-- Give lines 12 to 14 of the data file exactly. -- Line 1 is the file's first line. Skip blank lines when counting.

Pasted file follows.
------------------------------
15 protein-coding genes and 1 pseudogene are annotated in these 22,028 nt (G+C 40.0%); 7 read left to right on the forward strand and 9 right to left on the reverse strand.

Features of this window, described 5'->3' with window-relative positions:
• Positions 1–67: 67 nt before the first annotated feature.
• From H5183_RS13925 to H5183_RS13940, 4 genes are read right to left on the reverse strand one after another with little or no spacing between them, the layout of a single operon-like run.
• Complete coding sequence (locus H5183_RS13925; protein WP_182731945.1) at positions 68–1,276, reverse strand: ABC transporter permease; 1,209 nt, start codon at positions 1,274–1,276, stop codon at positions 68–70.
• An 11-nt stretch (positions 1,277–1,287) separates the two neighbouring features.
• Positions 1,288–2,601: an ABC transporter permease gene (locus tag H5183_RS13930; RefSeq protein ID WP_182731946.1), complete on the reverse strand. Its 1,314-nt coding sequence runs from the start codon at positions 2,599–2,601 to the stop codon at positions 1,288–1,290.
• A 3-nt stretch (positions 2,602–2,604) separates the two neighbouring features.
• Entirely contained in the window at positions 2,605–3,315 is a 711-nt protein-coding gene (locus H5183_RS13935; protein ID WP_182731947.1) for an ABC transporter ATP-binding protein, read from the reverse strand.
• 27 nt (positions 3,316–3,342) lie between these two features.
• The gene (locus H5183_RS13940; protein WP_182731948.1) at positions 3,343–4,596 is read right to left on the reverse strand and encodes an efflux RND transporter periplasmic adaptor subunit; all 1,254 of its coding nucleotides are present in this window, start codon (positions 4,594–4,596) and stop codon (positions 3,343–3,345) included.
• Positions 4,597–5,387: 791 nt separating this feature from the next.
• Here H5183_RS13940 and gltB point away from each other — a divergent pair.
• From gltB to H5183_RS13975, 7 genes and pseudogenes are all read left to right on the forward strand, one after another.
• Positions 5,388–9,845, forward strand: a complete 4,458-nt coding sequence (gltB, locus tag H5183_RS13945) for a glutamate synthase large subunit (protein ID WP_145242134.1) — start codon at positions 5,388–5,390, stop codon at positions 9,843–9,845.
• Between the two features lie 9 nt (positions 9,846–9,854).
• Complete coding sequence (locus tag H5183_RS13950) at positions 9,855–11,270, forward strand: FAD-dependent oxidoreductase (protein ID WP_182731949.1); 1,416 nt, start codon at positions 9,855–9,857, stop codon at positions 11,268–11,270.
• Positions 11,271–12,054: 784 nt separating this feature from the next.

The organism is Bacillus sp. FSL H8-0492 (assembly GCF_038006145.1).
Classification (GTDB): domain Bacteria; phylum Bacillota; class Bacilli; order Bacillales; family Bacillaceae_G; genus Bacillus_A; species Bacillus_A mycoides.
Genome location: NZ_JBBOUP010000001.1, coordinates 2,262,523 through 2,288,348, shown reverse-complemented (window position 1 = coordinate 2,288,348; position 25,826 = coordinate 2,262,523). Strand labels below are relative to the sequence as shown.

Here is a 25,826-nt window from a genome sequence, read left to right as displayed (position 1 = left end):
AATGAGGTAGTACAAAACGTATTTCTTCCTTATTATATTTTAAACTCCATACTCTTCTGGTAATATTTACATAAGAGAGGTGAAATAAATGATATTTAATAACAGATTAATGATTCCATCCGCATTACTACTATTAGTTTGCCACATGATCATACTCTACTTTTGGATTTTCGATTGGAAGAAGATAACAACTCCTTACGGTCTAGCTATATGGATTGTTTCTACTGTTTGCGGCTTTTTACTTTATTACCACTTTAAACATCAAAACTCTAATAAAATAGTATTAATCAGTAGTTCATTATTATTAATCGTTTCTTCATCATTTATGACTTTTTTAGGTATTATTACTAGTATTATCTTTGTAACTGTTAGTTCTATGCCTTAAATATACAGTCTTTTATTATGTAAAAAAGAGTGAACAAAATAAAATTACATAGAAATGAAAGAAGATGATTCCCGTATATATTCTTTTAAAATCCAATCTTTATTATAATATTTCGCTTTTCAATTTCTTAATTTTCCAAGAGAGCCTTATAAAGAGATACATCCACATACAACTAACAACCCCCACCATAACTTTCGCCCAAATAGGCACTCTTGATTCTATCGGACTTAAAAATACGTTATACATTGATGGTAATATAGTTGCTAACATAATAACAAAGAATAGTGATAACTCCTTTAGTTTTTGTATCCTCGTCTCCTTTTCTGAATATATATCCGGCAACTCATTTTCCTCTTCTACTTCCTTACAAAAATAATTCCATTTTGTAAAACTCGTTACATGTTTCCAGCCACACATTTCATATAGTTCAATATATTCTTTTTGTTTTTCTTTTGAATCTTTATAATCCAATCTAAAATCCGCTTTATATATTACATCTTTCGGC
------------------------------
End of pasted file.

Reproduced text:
• Positions 4,597–5,387: 791 nt separating this feature from the next.
• Here H5183_RS13940 and gltB point away from each other — a divergent pair.
• From gltB to H5183_RS13975, 7 genes and pseudogenes are all read left to right on the forward strand, one after another.